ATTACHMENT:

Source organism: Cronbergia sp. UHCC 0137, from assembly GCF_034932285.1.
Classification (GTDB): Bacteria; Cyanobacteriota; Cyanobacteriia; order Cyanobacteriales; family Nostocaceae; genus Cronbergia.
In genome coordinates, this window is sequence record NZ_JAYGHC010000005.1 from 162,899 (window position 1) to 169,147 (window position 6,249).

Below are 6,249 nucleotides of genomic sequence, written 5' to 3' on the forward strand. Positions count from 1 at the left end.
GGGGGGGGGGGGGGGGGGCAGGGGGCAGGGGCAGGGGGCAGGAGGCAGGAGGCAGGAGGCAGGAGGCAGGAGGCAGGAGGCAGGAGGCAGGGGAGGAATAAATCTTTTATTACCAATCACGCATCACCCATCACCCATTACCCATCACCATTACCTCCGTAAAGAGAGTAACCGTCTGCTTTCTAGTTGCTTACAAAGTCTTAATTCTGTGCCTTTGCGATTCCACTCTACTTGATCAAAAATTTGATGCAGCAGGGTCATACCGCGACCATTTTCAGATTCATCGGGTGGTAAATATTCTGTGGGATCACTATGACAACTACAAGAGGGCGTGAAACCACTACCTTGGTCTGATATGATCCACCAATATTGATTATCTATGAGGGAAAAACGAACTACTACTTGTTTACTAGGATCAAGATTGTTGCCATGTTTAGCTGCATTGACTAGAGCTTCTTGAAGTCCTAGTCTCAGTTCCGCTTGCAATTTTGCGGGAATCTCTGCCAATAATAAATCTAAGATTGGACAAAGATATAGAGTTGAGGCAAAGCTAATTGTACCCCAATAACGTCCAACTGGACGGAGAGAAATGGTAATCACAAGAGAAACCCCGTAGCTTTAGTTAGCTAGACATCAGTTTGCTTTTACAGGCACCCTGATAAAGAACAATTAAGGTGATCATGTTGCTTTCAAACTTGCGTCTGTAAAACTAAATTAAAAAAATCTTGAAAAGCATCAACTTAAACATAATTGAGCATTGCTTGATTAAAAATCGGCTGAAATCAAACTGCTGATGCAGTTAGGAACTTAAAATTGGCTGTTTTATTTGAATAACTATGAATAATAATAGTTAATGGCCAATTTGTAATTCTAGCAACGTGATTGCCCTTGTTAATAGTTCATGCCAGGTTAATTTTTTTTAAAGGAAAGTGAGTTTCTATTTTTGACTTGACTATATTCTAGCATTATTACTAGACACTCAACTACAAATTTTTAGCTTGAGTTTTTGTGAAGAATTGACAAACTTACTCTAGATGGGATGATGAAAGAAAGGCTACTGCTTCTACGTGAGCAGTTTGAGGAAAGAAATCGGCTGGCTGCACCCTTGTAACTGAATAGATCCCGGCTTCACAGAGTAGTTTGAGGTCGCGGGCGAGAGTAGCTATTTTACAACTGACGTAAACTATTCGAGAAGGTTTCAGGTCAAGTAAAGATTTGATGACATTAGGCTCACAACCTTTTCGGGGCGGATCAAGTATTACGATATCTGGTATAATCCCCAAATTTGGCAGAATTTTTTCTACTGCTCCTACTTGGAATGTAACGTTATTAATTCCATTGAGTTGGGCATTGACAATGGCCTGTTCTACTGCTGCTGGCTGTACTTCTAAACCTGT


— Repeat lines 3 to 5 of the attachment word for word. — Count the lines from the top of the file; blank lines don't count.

In genome coordinates, this window is sequence record NZ_JAYGHC010000005.1 from 162,899 (window position 1) to 169,147 (window position 6,249).

Below are 6,249 nucleotides of genomic sequence, written 5' to 3' on the forward strand. Positions count from 1 at the left end.
GGGGGGGGGGGGGGGGGGCAGGGGGCAGGGGCAGGGGGCAGGAGGCAGGAGGCAGGAGGCAGGAGGCAGGAGGCAGGAGGCAGGAGGCAGGGGAGGAATAAATCTTTTATTACCAATCACGCATCACCCATCACCCATTACCCATCACCATTACCTCCGTAAAGAGAGTAACCGTCTGCTTTCTAGTTGCTTACAAAGTCTTAATTCTGTGCCTTTGCGATTCCACTCTACTTGATCAAAAATTTGATGCAGCAGGGTCATACCGCGACCATTTTCAGATTCATCGGGTGGTAAATATTCTGTGGGATCACTATGACAACTACAAGAGGGCGTGAAACCACTACCTTGGTCTGATATGATCCACCAATATTGATTATCTATGAGGGAAAAACGAACTACTACTTGTTTACTAGGATCAAGATTGTTGCCATGTTTAGCTGCATTGACTAGAGCTTCTTGAAGTCCTAGTCTCAGTTCCGCTTGCAATTTTGCGGGAATCTCTGCCAATAATAAATCTAAGATTGGACAAAGATATAGAGTTGAGGCAAAGCTAATTGTACCCCAATAACGTCCAACTGGACGGAGAGAAATGGTAATCACAAGAGAAACCCCGTAGCTTTAGTTAGCTAGACATCAGTTTGCTTTTACAGGCACCCTGATAAAGAACAATTAAGGTGATCATGTTGCTTTCAAACTTGCGTCTGTAAAACTAAATTAAAAAAATCTTGAAAAGCATCAACTTAAACATAATTGAGCATTGCTTGATTAAAAATCGGCTGAAATCAAACTGCTGATGCAGTTAGGAACTTAAAATTGGCTGTTTTATTTGAATAACTATGAATAATAATAGTTAATGGCCAATTTGTAATTCTAGCAACGTGATTGCCCTTGTTAATAGTTCATGCCAGGTTAATTTTTTTTAAAGGAAAGTGAGTTTCTATTTTTGACTTGACTATATTCTAGCATTATTACTAGACACTCAACTACAAATTTTTAGCTTGAGTTTTTGTGAAGAATTGACAAACTTACTCTAGATGGGATGATGAAAGAAAGGCTACTGCTTCTACGTGAGCAGTTTGAGGAAAGAAATCGGCTGGCTGCACCCTTGTAACTGAATAGATCCCGGCTTCACAGAGTAGTTTGAGGTCGCGGGCGAGAGTAGCTATTTTACAACTGACGTAAACTATTCGAGAAGGTTTCAGGTCAAGTAAAGATTTGATGACATTAGGCTCACAACCTTTTCGGGGCGGATCAAGTATTACGATATCTGGTATAATCCCCAAATTTGGCAGAATTTTTTCTACTGCTCCTACTTGGAATGTAACGTTATTAATTCCATTGAGTTGGGCATTGACAATGGCCTGTTCTACTGCTGCTGGCTGTACTTCTAAACCTGT